• Preventive maintenance, Total productive maintenance - ensuring machinery and equipment functions perfectly when it is required, and continually improving it.
• Eliminating waste.
There are seven types of waste:
1. Waste from overproduction.
2. Waste of waiting time.
3. Transportation waste.
4. Processing waste.
5. Inventory waste.
6. Unnecessary movement of people.
7. Waste from product defects.
• Good housekeeping - workplace cleanliness and organization.
• Set-up time reduction - increases flexibility and allows smaller batches. Ideal batch size is 1item. Multi-process handling - a multi-skilled workforce has greater productivity, flexibility and job satisfaction.
• Leveled / mixed production - to smooth the flow of products through the factory.
• Kanbans - simple tools to `pull' products and components through the process.
• Jidoka (Autonomation) - providing machines with the autonomous capability to use judgement, so workers can do more useful things than standing watching them work.
• Andon (trouble lights) - to signal problems to initiate corrective action.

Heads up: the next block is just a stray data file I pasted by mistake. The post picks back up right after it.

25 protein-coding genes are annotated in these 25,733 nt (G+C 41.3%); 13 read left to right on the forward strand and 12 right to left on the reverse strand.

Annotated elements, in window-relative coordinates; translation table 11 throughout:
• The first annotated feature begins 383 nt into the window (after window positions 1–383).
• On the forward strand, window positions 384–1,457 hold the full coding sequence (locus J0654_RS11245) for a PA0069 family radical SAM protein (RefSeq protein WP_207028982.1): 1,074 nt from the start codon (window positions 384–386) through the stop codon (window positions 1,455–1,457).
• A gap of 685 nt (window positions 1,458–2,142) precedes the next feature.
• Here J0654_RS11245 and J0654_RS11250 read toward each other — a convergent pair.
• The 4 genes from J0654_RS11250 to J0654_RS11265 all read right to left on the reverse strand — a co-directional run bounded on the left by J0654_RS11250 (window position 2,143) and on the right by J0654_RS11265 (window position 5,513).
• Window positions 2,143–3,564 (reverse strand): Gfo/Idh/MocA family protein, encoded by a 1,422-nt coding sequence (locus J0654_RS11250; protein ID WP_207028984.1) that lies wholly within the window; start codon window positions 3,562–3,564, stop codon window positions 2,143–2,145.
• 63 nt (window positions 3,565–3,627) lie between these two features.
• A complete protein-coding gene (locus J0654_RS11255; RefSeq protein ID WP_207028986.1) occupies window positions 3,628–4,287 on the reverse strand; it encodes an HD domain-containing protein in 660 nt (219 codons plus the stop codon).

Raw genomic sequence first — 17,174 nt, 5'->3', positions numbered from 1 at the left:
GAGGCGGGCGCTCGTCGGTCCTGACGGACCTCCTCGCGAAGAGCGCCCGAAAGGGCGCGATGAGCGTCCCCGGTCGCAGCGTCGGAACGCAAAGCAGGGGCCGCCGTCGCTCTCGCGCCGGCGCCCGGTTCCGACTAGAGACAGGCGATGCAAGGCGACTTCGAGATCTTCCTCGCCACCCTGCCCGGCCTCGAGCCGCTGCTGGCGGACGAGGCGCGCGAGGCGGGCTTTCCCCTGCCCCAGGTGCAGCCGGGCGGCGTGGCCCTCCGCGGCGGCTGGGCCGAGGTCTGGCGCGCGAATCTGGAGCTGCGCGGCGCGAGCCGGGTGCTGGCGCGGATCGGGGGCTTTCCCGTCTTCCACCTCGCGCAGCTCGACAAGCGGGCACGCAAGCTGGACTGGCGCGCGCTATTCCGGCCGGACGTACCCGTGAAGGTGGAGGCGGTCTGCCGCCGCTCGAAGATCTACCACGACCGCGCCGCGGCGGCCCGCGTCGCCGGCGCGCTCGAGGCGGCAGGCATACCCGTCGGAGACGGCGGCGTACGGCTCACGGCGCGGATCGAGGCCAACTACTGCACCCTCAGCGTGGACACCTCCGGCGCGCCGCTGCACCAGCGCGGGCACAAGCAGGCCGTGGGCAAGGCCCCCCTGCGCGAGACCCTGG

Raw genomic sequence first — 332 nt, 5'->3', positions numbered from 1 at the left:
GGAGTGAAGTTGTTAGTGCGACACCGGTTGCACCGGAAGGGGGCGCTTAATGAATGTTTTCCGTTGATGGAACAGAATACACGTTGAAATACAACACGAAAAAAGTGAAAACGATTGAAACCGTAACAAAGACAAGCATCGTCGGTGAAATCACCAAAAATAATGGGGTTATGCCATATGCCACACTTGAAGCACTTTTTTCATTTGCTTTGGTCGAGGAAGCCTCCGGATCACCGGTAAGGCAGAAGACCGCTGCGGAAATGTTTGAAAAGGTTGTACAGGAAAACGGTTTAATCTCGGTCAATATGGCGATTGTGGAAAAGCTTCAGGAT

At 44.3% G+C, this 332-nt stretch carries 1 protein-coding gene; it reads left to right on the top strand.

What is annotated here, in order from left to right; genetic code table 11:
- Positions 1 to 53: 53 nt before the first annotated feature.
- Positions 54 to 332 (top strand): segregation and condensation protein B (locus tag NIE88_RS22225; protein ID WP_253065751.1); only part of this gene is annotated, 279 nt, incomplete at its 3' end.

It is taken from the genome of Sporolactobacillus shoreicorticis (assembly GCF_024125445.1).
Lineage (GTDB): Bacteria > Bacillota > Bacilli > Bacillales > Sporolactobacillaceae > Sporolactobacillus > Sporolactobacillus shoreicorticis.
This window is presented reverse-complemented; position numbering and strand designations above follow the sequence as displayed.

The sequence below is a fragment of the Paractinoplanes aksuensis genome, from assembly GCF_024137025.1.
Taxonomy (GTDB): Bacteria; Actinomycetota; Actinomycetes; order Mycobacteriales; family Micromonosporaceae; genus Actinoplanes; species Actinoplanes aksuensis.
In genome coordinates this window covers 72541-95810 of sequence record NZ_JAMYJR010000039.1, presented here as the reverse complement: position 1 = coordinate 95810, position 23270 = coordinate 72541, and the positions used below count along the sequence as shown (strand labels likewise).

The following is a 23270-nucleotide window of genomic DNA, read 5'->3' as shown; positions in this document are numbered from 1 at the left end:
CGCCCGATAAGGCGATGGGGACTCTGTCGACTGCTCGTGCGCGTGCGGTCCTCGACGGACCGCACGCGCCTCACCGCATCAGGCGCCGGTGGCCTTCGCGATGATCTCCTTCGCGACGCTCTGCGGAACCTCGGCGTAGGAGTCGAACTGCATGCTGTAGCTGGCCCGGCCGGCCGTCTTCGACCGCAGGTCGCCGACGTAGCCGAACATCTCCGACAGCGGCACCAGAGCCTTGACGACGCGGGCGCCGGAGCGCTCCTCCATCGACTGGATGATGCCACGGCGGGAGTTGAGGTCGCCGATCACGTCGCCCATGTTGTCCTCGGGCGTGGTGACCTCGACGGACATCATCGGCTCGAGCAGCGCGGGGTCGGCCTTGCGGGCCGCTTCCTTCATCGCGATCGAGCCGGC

The poka yoke system and Andon or visual control system is very significant, so are discussed in detail.

Poka yoke system:
Poka yoke or fool proofing is a method of 100% inspection. Poka yoke is preferred option to SQC. In SQC one has a sampling plan. If the sample is ok the lot is ok. However this does not mean that there are no defectives in the lot. When this lot goes to the market if a customer finds a defect then for him it is 100% defect. He is not concerned with batch or sample. Therefore SQC is “rationalization of method of inspection”. It does not ensure defects are not produced at all. Poka yoke does this. When a washing machine is packed an instruction manual is placed in the carton. Packing takes place on a conveyer out of one million cartons packed per month 7-8 customers complain that instruction booklets were not received. When a complaint is received the packer was asked to be more cautious. For a few days there were no complaints and then once again it would occur. Fool proofing was carried out by providing an electric switch on the box from which the instruction booklet was withdrawn. Now every time an instruction booklet was with drawn the electric switch activated. This allowed the carton to move to the next stage of the conveyer using an interlock no more customer complaints for missed instruction manuals. This is a classical example of poka yoke in action.